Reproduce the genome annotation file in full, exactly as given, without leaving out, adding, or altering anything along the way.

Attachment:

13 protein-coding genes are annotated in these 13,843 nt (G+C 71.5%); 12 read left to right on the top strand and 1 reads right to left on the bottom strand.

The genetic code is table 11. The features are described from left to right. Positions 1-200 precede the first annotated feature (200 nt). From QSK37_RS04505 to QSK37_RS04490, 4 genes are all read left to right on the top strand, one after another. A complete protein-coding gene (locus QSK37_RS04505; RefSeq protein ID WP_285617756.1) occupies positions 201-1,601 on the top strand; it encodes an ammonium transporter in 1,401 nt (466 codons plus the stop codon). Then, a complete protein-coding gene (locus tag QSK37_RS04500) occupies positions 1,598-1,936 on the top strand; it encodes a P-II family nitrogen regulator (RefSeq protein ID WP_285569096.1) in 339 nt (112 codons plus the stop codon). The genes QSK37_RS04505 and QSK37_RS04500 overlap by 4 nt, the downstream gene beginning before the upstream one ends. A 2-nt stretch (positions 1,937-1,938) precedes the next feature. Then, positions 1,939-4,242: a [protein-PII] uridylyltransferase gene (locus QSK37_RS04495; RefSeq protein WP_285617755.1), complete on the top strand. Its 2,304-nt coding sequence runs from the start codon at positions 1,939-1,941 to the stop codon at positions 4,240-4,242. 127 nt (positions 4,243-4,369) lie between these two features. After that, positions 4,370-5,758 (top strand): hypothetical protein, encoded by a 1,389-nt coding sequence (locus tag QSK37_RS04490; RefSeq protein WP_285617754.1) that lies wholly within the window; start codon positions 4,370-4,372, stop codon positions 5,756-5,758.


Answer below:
13 protein-coding genes are annotated in these 13,843 nt (G+C 71.5%); 12 read left to right on the top strand and 1 reads right to left on the bottom strand.

The genetic code is table 11. The features are described from left to right. Positions 1-200 precede the first annotated feature (200 nt). From QSK37_RS04505 to QSK37_RS04490, 4 genes are all read left to right on the top strand, one after another. A complete protein-coding gene (locus QSK37_RS04505; RefSeq protein ID WP_285617756.1) occupies positions 201-1,601 on the top strand; it encodes an ammonium transporter in 1,401 nt (466 codons plus the stop codon). Then, a complete protein-coding gene (locus tag QSK37_RS04500) occupies positions 1,598-1,936 on the top strand; it encodes a P-II family nitrogen regulator (RefSeq protein ID WP_285569096.1) in 339 nt (112 codons plus the stop codon). The genes QSK37_RS04505 and QSK37_RS04500 overlap by 4 nt, the downstream gene beginning before the upstream one ends. A 2-nt stretch (positions 1,937-1,938) precedes the next feature. Then, positions 1,939-4,242: a [protein-PII] uridylyltransferase gene (locus QSK37_RS04495; RefSeq protein WP_285617755.1), complete on the top strand. Its 2,304-nt coding sequence runs from the start codon at positions 1,939-1,941 to the stop codon at positions 4,240-4,242. 127 nt (positions 4,243-4,369) lie between these two features. After that, positions 4,370-5,758 (top strand): hypothetical protein, encoded by a 1,389-nt coding sequence (locus tag QSK37_RS04490; RefSeq protein WP_285617754.1) that lies wholly within the window; start codon positions 4,370-4,372, stop codon positions 5,756-5,758.